Among his many philosophical interests and concerns, Leibniz took on this question of theodicy: "If God is omnibenevolent,omnipotent and omniscient, how do we account for the suffering and injustice that exist in the world?" He answered the question by stating:

"Since He is good and omnipotent, and since He chose this world out of all possibilities, this world must be good—in fact, this world is the best of all possible worlds."

As we have previously discussed, the omnipotency and omnibenevolency of god are questionable. This approach supports the idea of god being perfect, while he can't create a perfect world, creating a loop. Or, there could be no loop since we can't actually define "perfect". Leibniz says that there is no fact to support that this world we are living in is not perfect.

However, many philosophers oppose Leibniz's thought.

Schopenhauer states:

"If a God has made this world, then I would not like to be the God; it's misery and distress would break my heart"

Alexandre Dumas' (père) quote backs this up by saying:

'If God were suddenly condemned to live the life which He has inflicted upon men, He would kill Himself. '

He simply states that the lives we are living are, supposedly, because of god, and it is not enjoyable to say the least.

Beware | Source

The Existence or non-Existence of God

Voltaire says:

"If God did not exist, it would be necessary to invent him."

And Mikhail Bakunin answers:

"A jealous lover of human liberty, deeming it the absolute condition of all that we admire and respect in humanity, I reverse the phrase of Voltaire, and say that, if God really existed, it would be necessary to abolish him."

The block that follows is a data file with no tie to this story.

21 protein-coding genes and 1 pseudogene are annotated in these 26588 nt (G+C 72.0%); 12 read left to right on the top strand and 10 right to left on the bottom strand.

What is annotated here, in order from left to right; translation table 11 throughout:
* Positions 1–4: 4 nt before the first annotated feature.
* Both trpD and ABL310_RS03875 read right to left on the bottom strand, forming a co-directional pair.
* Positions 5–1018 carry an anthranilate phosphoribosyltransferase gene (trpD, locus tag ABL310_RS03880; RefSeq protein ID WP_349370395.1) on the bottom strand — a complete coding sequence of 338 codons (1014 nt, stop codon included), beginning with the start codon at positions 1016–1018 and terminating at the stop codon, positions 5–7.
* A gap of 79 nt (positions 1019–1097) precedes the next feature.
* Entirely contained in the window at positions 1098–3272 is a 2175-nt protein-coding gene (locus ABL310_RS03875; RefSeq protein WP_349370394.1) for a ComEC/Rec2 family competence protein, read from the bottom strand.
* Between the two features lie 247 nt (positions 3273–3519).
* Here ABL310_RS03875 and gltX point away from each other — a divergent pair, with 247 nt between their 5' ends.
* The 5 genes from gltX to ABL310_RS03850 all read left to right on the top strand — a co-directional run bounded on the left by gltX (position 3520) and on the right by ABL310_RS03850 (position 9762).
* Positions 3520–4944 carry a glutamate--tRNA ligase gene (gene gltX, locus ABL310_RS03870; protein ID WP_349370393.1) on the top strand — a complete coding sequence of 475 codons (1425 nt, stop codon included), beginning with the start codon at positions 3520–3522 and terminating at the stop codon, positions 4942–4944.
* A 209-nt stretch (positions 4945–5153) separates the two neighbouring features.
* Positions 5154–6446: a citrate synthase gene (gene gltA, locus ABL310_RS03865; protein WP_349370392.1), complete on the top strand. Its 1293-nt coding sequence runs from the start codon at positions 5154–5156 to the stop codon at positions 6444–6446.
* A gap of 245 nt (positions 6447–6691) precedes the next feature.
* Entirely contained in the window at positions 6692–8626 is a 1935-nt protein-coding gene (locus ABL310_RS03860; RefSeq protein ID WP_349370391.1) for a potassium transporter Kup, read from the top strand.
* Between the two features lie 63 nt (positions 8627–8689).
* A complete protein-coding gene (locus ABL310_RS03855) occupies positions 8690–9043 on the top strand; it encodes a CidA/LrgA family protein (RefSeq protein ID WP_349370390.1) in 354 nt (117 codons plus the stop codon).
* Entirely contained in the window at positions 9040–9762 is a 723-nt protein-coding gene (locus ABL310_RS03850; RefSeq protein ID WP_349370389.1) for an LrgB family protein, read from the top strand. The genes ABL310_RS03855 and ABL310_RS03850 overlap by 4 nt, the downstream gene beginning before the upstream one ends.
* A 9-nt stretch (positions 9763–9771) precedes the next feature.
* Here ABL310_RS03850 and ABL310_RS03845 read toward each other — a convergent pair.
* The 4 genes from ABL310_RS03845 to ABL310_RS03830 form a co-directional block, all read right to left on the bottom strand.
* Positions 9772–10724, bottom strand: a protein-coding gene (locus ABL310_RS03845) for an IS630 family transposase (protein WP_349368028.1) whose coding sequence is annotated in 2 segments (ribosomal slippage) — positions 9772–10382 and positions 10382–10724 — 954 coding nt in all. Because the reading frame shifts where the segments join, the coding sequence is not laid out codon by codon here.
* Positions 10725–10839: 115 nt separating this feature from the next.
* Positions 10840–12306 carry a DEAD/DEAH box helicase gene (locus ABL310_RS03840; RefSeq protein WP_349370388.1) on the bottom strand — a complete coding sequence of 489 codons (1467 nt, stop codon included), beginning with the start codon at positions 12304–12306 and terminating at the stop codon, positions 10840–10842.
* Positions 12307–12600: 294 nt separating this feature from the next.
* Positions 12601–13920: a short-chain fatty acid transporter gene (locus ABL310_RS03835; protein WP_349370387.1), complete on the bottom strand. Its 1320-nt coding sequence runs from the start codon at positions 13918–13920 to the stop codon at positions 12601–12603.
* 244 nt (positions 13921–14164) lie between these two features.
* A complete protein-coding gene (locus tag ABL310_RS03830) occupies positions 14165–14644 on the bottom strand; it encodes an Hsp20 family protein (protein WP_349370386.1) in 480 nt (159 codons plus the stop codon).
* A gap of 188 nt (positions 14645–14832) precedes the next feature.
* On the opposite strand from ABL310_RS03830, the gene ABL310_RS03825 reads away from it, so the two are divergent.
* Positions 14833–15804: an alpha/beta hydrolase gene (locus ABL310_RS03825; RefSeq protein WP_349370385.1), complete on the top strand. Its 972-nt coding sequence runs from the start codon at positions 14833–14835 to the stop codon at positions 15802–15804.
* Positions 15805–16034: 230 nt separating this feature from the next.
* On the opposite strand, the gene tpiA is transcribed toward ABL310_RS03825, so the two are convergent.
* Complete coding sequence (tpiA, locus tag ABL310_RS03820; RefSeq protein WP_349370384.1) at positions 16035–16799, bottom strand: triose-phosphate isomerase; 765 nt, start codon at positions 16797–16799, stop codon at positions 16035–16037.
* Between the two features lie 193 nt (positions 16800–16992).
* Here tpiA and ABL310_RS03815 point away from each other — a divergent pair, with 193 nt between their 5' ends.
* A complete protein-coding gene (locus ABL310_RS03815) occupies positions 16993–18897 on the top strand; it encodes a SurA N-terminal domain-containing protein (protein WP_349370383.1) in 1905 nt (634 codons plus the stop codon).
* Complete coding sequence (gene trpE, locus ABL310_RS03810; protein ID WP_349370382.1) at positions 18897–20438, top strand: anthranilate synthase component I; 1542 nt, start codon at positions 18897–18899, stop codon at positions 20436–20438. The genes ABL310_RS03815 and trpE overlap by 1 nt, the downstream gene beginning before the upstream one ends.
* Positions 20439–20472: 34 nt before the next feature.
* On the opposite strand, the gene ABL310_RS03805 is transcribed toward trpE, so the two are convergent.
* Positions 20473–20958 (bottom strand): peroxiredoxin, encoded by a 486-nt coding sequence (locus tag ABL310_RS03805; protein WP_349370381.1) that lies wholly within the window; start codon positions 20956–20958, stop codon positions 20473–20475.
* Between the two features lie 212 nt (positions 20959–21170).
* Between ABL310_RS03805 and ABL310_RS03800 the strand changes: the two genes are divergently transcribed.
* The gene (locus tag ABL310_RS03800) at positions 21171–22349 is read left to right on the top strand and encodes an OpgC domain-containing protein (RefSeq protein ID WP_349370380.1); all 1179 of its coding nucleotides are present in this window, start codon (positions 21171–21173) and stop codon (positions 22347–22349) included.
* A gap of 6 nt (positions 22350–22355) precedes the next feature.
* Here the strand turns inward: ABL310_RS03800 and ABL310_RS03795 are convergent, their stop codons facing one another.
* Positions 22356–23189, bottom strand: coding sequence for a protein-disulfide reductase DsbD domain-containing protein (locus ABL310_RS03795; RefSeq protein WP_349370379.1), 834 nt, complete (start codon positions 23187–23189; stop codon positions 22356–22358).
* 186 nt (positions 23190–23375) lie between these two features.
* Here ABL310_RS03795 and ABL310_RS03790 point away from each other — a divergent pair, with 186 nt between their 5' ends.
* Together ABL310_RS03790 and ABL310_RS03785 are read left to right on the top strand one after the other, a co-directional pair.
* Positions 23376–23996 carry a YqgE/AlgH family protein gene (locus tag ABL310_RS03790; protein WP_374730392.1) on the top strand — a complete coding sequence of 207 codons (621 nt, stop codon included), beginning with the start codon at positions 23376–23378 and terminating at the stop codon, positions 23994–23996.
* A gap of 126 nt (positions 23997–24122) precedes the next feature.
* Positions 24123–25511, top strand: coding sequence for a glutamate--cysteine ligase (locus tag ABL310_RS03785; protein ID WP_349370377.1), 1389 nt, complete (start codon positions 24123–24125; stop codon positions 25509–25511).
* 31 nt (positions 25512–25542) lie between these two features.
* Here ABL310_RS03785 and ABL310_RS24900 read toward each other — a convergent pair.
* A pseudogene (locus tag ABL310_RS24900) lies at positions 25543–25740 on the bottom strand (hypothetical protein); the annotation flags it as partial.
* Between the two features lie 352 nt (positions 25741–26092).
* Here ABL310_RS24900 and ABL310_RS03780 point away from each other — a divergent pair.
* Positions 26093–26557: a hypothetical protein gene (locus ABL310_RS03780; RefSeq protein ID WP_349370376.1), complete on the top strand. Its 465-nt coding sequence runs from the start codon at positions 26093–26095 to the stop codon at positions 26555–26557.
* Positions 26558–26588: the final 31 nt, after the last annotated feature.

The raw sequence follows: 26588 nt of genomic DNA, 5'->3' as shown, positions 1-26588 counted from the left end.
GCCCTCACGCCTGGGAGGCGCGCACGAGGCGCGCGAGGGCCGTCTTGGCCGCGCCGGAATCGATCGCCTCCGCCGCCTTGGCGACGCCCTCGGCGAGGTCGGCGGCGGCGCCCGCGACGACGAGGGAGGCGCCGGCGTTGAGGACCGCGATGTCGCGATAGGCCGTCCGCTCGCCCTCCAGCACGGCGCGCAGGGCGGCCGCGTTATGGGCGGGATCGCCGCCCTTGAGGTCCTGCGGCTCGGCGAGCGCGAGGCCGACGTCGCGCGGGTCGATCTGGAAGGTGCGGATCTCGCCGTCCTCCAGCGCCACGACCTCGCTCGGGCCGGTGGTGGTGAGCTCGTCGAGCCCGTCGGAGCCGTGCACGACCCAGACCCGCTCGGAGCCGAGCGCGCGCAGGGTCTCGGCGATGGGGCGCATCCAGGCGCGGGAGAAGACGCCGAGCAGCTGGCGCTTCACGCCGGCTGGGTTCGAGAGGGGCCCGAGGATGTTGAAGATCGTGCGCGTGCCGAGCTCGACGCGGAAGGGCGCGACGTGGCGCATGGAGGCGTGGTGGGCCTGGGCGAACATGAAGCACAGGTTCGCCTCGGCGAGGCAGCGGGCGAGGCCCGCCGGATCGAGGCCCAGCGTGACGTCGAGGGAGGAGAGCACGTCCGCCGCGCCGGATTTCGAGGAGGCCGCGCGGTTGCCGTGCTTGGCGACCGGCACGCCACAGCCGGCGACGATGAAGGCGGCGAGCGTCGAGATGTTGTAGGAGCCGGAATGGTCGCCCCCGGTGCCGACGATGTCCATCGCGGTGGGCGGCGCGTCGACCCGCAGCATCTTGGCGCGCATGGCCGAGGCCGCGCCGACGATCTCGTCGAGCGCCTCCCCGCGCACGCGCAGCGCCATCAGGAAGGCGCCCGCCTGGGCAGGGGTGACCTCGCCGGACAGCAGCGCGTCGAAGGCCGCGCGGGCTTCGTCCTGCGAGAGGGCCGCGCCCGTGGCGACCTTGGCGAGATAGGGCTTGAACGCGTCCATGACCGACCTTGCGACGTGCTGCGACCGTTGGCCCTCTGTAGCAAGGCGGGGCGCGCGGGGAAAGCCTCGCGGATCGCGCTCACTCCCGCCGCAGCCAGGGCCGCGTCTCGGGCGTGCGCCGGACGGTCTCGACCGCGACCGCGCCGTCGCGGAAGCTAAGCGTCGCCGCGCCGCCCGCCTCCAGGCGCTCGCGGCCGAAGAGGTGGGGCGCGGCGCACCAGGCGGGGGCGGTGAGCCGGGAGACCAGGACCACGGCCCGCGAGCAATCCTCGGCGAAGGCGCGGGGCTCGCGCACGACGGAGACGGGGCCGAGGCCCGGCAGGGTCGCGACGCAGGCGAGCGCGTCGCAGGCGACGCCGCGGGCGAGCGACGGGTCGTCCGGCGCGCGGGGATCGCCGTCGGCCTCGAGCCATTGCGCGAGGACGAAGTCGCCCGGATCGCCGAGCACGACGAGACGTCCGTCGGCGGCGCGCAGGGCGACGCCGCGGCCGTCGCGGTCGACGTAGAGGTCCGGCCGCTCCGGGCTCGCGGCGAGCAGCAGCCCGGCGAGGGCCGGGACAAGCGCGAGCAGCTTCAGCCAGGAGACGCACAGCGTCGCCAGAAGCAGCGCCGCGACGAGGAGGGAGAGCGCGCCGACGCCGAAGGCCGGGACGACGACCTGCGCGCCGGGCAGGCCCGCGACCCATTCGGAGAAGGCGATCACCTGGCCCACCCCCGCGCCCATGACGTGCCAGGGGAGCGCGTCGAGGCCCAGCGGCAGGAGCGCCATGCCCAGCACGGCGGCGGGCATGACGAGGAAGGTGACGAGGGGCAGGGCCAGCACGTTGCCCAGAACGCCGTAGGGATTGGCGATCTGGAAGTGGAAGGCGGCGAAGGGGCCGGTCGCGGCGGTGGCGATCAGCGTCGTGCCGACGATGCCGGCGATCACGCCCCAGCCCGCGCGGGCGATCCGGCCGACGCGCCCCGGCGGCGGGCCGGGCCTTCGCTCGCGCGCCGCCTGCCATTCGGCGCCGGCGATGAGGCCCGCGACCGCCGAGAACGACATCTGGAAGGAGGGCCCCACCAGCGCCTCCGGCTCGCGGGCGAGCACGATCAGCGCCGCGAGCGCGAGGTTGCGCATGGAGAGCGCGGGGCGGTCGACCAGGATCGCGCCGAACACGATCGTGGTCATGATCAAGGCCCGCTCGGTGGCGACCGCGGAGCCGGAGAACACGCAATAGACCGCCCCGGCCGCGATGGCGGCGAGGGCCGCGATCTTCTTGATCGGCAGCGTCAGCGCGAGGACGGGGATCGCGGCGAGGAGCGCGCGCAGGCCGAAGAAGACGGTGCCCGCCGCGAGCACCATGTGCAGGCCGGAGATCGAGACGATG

The existence of god is probably one of the most questioned issues of history. Both sides of the thought are usually passionate about their own opinions so it will most likely keep its state as the important matter it is.

"I contend we are both atheists, I just believe in one fewer god than you do. When you understand why you dismiss all the other possible gods, you will understand why I dismiss yours.” -Stephen F. Roberts

Stephen Roberts states that the question of belief bears no purpose, since it is not qualitative, and that it is rather emotional.

An atheist doesn't have to be someone who thinks he has a proof that there can't be a god. He only has to be someone who believes that the evidence on the God question is at a similar level to the evidence on the werewolf question.” -John McCarthy

The question needs no answers, the question itself is the problem.

Questions and questions...
Questions and questions... | Source

What do YOU think?

We have discussed the religion and god. Why is belief so important for us? Why some don't believe while some are passionate? Why is god "God"? The questions never end.

As it turns out; there are several answers and views to every kind of question or philosophy. Today I have shared only a little bit of them with you. What are your thoughts on the subjects? What is your opinion of god, religion and our world?

Also, for further studies on the topic, you can check out the video below.

I believe that there is no God, but that matter is God and God is matter; and that it is no matter whether there is any God or no.

— "The Unbeliever's Creed", Connoisseur No. IX (March 28, 1754)

Intro to Philosophy of Religion

The Most Reasonable Philosophy of Religion

Who do you think has the most fitting point of view regarding philosophy of religion?

See results


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    • CatherineGiordano profile image

      Catherine Giordano 

      3 years ago from Orlando Florida

      I come down on the side of no gods. This is a very interesting collection of statements about God from philosophers and others. It seems they mostly more or less agree that God is a social construct. It seems to me that anyone who seriously considers the question will have to decide there is no evidence for the existence of God, as defined by the major religions of the world.